New age

New age

Beginning of September. Beginning of a new age. Beginning of a new life. My beloved friend, her young son and I are getting ready for a long, evening walk through the streets of the densely packed neighbourhood. She and I, same but different, women starting afresh, at the beginning of September, at the beginning of a new age and a new self; we – the fearless girls and frightened women, in new homes and with new hair, new drivers on new paths – take the autumn and the young boy by the hand and go to the playground. The boy will play. The girls will smoke their cigarettes and sum up their losses and conquests again and again. And somehow the young boy will become a man and the girls inside us will become women.

The boy wants us to visit the playground next to the church. It’s Saturday night and there are crowds of people everywhere; around the church, too, of course. As we get closer, I get a sensory overload: in the churchyard, in front of the decorated entrance, a big, imposing, shiny Porsche is waiting for two people to become one while, a few metres away, countless dirty, sweaty and nervous teenagers are playing football with the commitment and violence you would see at a cup final. Inside the church, a platinum blonde bride and a polished groom in a happy-end mood; outside the church, a raw reality that will soon catch up with them: wild, mischievous kids playing, shouting, fighting, kicking, crying, complaining and, on the sidelines, their worn-out parents, beaten down by stress and fatigue, impatiently and clumsily trying to bridle their offspring.

The Barbie bride and the Ken groom come out of the church blissful and finally complete, ready to suffer the customary rice-throwing attack (for a minute there I’m truly scared that, apart from the rice, the couple might get hit in the head by a ball through some unfortunate topspin) and walk daintily towards the black Porsche that will drive them to their new life, a life they imagine perhaps as decorated and shiny as this luxury car. They probably don’t know that the real ride will basically be around the block, that it will last for a few years to end up in the same playground, where they’ll find themselves platinum, perhaps, but not at all shiny, tired and unkempt, waiting for their own dirty kids to tire themselves out playing so that they can all go home to bed. Beginning of September. Beginning of a new age. Beginning of a new life for the newlywed, as well. In my mind, I send them wishes and greetings in a spirit of comradery.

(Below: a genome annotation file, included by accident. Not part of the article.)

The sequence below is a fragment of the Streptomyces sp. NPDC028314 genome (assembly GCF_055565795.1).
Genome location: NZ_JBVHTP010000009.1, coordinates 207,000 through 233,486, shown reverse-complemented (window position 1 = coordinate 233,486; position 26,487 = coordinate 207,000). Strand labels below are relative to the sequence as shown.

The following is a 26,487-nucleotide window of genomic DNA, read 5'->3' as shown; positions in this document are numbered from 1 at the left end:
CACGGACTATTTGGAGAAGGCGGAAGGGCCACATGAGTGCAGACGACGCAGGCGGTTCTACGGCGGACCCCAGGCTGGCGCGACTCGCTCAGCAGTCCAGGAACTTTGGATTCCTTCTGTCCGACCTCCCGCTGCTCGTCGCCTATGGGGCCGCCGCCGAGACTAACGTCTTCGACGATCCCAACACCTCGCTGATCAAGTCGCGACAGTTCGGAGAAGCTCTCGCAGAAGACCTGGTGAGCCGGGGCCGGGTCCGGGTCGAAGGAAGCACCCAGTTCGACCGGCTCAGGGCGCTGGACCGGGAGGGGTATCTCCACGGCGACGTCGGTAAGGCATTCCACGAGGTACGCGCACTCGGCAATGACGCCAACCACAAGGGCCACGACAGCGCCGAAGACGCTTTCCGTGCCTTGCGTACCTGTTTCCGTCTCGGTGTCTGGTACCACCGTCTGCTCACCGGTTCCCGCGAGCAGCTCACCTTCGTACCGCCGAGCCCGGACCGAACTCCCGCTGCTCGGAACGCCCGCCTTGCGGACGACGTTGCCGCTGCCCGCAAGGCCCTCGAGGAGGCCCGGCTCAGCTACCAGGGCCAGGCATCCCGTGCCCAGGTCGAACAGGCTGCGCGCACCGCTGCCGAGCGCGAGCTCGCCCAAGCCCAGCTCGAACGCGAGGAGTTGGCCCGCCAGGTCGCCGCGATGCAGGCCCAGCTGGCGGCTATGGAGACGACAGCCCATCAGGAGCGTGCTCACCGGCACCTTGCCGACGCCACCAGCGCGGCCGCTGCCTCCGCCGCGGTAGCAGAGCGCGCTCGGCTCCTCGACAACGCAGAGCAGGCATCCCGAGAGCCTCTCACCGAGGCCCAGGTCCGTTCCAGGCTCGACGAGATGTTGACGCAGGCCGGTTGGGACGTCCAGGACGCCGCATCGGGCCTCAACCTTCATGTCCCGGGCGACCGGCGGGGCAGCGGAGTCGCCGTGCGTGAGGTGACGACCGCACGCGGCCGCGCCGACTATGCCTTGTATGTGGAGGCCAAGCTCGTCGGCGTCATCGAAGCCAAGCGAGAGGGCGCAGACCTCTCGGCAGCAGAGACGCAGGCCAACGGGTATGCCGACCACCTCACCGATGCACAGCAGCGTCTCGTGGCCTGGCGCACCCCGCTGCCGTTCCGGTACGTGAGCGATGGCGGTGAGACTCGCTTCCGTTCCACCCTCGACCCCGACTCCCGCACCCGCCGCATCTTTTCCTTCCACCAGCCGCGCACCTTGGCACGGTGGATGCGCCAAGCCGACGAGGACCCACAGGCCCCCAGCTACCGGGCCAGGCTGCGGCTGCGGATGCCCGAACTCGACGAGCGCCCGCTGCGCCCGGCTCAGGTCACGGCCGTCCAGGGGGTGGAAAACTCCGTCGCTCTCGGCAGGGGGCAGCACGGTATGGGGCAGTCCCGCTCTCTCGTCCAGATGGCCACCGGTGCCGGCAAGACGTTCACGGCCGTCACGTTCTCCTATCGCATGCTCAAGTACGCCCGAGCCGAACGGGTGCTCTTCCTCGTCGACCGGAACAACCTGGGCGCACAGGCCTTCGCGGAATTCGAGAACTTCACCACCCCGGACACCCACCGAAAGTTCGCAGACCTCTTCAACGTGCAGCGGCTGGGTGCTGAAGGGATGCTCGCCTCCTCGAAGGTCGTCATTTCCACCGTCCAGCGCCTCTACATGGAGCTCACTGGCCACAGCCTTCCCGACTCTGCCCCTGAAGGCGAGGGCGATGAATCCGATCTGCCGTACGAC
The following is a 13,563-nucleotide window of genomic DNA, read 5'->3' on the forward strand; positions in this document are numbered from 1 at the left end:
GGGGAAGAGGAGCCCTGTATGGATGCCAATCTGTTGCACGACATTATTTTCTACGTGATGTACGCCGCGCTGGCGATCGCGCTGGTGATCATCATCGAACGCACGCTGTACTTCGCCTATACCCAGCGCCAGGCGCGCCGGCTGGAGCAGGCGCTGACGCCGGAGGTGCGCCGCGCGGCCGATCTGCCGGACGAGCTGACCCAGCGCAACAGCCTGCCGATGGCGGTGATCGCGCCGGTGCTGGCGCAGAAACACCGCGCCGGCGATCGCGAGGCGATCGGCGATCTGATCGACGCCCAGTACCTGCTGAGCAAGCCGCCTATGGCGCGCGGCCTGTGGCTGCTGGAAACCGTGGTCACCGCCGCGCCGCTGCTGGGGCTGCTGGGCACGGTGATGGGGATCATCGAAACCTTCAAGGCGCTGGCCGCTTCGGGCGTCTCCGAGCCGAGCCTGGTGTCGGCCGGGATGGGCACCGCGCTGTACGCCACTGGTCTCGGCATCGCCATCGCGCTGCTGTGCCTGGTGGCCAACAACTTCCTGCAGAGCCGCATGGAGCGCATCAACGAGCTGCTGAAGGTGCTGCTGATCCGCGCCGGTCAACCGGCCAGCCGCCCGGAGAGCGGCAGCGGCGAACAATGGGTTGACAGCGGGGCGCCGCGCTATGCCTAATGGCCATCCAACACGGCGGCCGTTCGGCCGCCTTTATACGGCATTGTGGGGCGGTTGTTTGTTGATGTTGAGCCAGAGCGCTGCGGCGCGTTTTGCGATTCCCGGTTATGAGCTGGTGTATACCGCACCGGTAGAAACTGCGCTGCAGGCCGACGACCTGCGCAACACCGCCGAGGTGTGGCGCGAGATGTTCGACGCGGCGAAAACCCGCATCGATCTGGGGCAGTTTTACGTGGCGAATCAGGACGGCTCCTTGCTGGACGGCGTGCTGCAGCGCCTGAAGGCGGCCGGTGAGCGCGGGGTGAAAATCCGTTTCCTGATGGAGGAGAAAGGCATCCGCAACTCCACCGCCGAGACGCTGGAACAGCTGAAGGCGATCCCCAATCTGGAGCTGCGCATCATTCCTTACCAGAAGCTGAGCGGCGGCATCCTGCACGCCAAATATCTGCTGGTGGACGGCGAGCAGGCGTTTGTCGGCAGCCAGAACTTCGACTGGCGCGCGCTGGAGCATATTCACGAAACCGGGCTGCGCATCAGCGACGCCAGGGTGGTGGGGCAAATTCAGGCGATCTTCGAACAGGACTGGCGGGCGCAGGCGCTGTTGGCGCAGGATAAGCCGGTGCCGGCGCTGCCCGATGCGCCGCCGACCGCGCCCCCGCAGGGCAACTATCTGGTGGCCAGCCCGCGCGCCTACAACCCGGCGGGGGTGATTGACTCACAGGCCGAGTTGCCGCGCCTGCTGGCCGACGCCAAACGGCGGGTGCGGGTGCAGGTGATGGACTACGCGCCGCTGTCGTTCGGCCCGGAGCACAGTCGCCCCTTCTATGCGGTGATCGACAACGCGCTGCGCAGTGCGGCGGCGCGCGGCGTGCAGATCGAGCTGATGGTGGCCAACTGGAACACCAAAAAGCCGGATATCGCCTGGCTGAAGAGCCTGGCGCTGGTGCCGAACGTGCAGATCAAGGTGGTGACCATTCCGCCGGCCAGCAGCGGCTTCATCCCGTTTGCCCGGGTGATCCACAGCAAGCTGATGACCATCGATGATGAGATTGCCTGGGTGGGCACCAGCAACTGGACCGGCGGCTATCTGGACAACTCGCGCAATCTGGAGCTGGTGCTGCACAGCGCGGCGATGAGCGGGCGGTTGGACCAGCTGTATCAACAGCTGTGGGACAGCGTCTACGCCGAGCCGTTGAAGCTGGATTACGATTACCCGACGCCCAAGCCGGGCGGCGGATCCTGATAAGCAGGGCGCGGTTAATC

On the way back home, we climb the steep streets of the neighbourhood huffing and puffing, while performing important tasks: together with the young boy, we put out imaginary fires mimicking the sound of a fire engine siren: “nee-naw, nee-naw, nee-naw…”; we are impressed by the unperturbed sleep of cats we see on car bonnets; we draw up an emergency action plan in case of fire during the night and, having carefully listened to the boy’s arguments, we come to the conclusion that it is, indeed, better to stay awake until dawn just in case anything bad happens. As expected, though, a short while after we’re home, the boy goes to bed all tired out like the rest of the playground kids. I tenderly bring them back to mind; the bride and groom, too. Goodnight… Sitting alone on a wooden chair, on the oblong balcony, I wait for the boy’s mother to finish the fairytales of sleepiness so that we can smoke one last cigarette before I drive back to my own bed. My car is not a shiny Porsche but it’s going to drive me home to my bed and that’ll do. I light a cigarette and I attempt to briefly look back in time at the age that has passed. All that has happened – the pain, the anguish, the attachments, the frustrations – is long behind us, away from this balcony. The thought of it slightly upsets me and, without realising it, I start to move right and left in my chair, trying to get into a more comfortable position. In this new age, I move – I realise – and I automatically engage in comparisons: back in August I would sit on the sofa for hours while staring motionless at the wall in front of me, resigned to loss and grief. I would watch everything – houses, people, jobs, friendships, loves – pass before me, reach the front door and disappear forever. Now I’m sitting here, on this wooden chair, on the oblong balcony, at the beginning of September, of a new age, of a new life, and I’m looking ahead, at the moon filling up, as I’m trying to rest my feet against the railing. The young boy is asleep. My beloved friend sits quietly next to me. We’re both exhausted after a long day that is now coming to an end; after the evening walk up steep streets; after the fires we put out; after the age that has just passed. We smoke in silence and tranquility, with joy and fulfillment. These are our urban lives, I think to myself, at the beginning of September, at the beginning of a new age, at the beginning of a new life, and I smile sleepily.